Agape: In Search of Universal Love
from the novel, The Lodging for the Rose
Rolf. A. F. Witzsche

Story 8 - Shadow in the Night.
page 49


      He also told us that on rare occasions one of the Soviet's giant Typhoon subs turn up, which carry twenty long range, nine-warhead missiles. He said they usually operate only near Murmansk and hide out under the northern ice cap where they are supposed to weather out the first round of a nuclear exchange. Their task is to deliver the final, lethal load against any surviving U.S. city should there be no unconditional surrender.
      I had heard about the giant subs, but had never seen one. The Ogarkov Plan was built around a credible capability for waging and winning a limited nuclear war. "Who controls the last strike controls the outcome," said Ross. This is the law of the game. The Russians are totally aware of this. Expert chess players know how the game is won in a tight match.


      When this episode started, I was tempted to ask Ross what organization he worked for. This large log house, the expensive equipment, none of that existed just for coast guard duties, stargazing, or bird watching. I felt, he might be working for the Navy; I was curious.
      "Are you CIA or Navy?" I asked him. But I was one second late. At this very moment the submarine closest to the boat began to unload cargo! A long crate was hoisted out of the tower by a temporary crane. The crate must have been fifteen feet long. It took three sailors to steady it. As soon as it cleared the hatch the crate was lowered onto the deck of the sub.
      "A torpedo?" Tony asked.
      "Don't be naive, that's a missile," said Ross, and reached for the telephone without taking his eyes of the screen. He had one of those programmable telephones. A single button did it all. "Come on!" he said impatiently.
      As soon as the crate rested on the deck of the submarine, hooks were transferred, and it was lifted off from there by the fishing vessel. The crate appeared heavy and difficult to handle in the rough sea. The fishing vessel was a great deal less stable than the sub. It lifted the crate momentarily, then bounced it back onto the sub's deck as the ship bobbed up and down in the heavy swells. The crate also bumped against the sub's tower twice, but it didn't appear to have been damaged.
      We stood petrified while this drama unfolded. I think we instinctively knew what this meant, but none dared say it out loud. If this type of cargo transfer is happening all along the coast, we could be witnessing the prelude to the end? I had asked Ross earlier if the Russians had the capability to win a nuclear war. "If they play their cards right, yes!" was his answer.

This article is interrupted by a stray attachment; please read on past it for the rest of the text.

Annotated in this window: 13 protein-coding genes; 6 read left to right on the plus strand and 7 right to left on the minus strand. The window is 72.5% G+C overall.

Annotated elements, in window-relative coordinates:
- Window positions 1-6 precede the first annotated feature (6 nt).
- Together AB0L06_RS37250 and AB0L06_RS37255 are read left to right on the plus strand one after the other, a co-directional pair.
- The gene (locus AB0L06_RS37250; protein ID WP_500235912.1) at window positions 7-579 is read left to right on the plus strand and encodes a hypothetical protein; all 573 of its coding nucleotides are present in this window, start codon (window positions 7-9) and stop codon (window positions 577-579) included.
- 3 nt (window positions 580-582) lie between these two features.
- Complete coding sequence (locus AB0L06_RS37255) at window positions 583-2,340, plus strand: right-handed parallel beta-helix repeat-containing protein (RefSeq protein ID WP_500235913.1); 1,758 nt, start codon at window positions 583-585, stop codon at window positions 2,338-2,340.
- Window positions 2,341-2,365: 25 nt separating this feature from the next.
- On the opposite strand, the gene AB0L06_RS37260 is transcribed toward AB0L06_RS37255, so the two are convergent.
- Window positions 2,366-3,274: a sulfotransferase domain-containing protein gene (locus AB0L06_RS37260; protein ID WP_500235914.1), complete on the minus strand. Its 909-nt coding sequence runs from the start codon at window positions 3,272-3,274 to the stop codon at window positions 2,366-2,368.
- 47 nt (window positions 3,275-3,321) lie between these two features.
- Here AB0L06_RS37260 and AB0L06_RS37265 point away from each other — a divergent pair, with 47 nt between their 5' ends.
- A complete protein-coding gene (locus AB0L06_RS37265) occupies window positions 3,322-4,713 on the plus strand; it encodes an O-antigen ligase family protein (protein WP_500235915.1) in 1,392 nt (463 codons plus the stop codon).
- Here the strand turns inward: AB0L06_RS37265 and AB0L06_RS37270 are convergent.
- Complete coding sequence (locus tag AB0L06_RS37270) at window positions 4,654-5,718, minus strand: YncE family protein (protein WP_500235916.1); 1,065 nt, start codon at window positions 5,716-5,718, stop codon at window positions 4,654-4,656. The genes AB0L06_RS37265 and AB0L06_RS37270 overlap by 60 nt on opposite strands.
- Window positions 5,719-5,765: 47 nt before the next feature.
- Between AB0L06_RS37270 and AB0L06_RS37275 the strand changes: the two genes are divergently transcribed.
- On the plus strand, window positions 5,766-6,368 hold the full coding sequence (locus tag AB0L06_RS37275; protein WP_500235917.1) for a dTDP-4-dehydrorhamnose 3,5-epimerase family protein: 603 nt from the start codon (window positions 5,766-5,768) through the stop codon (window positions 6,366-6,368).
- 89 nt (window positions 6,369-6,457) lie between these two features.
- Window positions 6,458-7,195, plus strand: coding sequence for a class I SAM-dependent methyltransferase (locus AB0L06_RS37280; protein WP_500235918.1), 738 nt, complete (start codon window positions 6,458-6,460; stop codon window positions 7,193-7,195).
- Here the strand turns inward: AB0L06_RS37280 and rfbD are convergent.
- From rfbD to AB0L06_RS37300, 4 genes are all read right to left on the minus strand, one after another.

"Come on! Come on!" shouted Ross more and more impatiently into the telephone. "No, damn it, I want the operations desk," he yelled into the phone. "No, not that idiot! Give me Captain Simons... No damn it can't wait, it's urgent, hurry! Tell Jack, Ross is on the line."
      He waited again. The minutes must have seemed to him like an eternity. They certainly did so to me. "Jack, listen good," he started to talk in a loud and firm manner. "I'm watching a Russian trawler some eight miles outside my place, he is taking cargo from a sub, a big crate, long, heavy, something quite big. It looks like a cruise missile! I want you to call Navy Command Center and the Air Force. No damn it, I can't get through. So you must do it. They put me on hold and turned that damn music on. Innocent!!! Sure it may be totally innocent. It may be absolutely nothing. But we can't take the chance, Jack!"
      There was silence at our end.
      "No Jack, it doesn't look like a crate of engine parts. The crate is over fifteen feet long. It looks like a packaged cruise missile... No Jack, it appears to be too small and too light for a ballistic missile... You don't think it's a missile. Believe me it is... Get Fred involved. No, I don't want to call him from here. I don't want my line tied up with bureaucrats in Washington. I need you to act as my communications center. You guys are more important to me right now... Oh, you got Fred already. That was quick work. What does he think? A cruise missile? Yes, that's what we thought... Gosh I hope not... Hold it Jack! Hold everything! Damn, here comes a second one out of that sub! Yes you heard me swear. I said they are hoisting another crate out... Yes, its the same size and shape. No, it doesn't look like fuel or engine parts, I told you that... Ok, that's a good idea, I agree you should alert NORAD. Right Jack. No, no, no, don't you dare! Are you gone mad? What can you do by yourself against a modern submarine?... Guns? No, I haven't seen any guns; I'm sure though, they have guns on board... What do you mean it is your duty to go and investigate? Let the Air Force go out and take a look!"

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 (c) Copyright 1998 - Rolf Witzsche
Published by Cygni Communications Ltd. North Vancouver, Canada